Originally conceived in the 1940s by Will Eisner, The Spirit is the alter ego of Denny Cole, a police detective presumed dead. Upon revival from his looks-dead-but-isn’t-really state, he decides to become an independent crime fighter with a very classy suit for a costume and a simple Lone Ranger-style mask. The stories were told in newspapers and comic books until 1952, and they are available today in a variety of hard- and soft-bound collections.
The contemporary version places the character in our time and uses flashbacks during the main story line to describe his beginnings, also in the present day (no weird time travel or anything like that). All of the supporting cast from the ’40s are there: Commissioner Dolan, arch-enemy Octopus, and Silk Satin (although her role is slightly different than the original), as well as a number of minor figures.
I am not old enough to have read the original series in its time, but my local library happily provided a nice copy of The Best of The Spirit, which I thoroughly enjoyed. It is my opinion that Cooke’s modern interpretation of the character is very consistent with the flavor of Eisner’s creation. There is plenty of enjoyable tongue-in-cheek dialogue in both versions, and The Spirit’s basic personality has not been altered for our modern world. Although the artwork is much more detailed now than it was then, I believe it is more due to improved tools and technology than to artistic skill. Cooke clearly took pains to draw everything in a fashion similar to what Eisner had done.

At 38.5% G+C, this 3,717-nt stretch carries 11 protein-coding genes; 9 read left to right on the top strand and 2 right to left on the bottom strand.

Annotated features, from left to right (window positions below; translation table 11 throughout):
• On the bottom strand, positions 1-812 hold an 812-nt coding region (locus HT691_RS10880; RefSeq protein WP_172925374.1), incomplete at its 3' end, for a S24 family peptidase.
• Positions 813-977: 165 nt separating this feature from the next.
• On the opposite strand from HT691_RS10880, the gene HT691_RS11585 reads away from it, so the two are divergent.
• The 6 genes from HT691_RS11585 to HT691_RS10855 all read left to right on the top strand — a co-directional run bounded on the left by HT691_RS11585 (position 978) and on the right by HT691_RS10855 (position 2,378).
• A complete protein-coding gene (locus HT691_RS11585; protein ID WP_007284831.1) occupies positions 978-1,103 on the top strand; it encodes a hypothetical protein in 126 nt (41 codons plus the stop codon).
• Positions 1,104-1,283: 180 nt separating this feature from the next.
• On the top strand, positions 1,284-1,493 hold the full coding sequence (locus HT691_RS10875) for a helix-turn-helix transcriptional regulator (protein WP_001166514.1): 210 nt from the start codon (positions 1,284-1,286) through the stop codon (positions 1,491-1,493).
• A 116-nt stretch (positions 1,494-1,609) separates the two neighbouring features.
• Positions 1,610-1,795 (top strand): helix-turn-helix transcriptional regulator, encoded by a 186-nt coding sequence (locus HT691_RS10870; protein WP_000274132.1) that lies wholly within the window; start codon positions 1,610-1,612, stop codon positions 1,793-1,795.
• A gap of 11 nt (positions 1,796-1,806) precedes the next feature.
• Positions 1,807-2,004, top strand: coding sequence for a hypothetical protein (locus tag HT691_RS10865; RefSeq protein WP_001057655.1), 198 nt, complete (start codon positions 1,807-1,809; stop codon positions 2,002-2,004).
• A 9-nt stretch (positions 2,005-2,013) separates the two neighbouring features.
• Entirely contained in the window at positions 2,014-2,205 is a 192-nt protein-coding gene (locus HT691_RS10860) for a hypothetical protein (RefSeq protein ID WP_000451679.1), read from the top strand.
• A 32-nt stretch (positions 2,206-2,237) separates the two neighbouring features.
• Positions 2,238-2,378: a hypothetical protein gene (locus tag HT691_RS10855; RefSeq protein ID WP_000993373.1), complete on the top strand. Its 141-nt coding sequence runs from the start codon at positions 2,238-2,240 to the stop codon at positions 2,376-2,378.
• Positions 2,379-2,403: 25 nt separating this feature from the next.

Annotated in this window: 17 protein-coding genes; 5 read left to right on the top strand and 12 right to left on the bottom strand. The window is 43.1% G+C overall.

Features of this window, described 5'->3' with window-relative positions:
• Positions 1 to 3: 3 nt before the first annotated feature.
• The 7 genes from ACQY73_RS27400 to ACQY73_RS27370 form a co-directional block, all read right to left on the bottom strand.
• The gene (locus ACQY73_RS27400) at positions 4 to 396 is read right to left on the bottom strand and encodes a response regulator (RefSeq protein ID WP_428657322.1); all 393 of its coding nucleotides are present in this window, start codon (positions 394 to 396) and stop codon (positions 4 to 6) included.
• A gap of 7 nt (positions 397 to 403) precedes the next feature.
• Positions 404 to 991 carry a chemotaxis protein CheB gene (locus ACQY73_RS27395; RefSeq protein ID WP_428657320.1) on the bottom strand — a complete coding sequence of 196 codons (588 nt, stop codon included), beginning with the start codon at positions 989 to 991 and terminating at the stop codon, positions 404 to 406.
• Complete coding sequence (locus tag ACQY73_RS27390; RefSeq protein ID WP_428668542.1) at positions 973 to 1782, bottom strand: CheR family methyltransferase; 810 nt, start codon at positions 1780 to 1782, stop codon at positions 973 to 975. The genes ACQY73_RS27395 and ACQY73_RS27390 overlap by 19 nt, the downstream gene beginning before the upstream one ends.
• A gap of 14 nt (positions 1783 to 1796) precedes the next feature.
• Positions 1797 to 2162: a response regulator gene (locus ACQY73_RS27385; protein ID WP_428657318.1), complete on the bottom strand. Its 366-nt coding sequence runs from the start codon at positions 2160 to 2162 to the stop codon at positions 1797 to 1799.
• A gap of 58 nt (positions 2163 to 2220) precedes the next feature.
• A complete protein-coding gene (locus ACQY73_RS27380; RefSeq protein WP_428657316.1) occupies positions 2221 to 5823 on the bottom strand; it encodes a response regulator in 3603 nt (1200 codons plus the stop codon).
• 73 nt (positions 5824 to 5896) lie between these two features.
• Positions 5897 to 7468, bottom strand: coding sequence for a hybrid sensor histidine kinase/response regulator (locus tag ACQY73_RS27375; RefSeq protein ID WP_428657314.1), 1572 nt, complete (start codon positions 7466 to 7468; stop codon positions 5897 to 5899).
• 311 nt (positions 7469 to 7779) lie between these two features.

The biggest difference that I noted was the hero’s abilities: he gets beaten up and taken advantage of much more frequently in the 1940s than he does in our century. Today’s Spirit has better aim, more cunning and greater foresight than he did 70 years ago. Even so, the stories are well crafted with believable characters, strong plots and satisfying suspense.
Rated: Moderate. Actually, this one was pushing my buttons after reading the original work. Although the art and stories were very similar to Eisner’s efforts, the use of foul language in many of the tales was a real turnoff. Plus, I just don’t like big, bold swear words in my comics.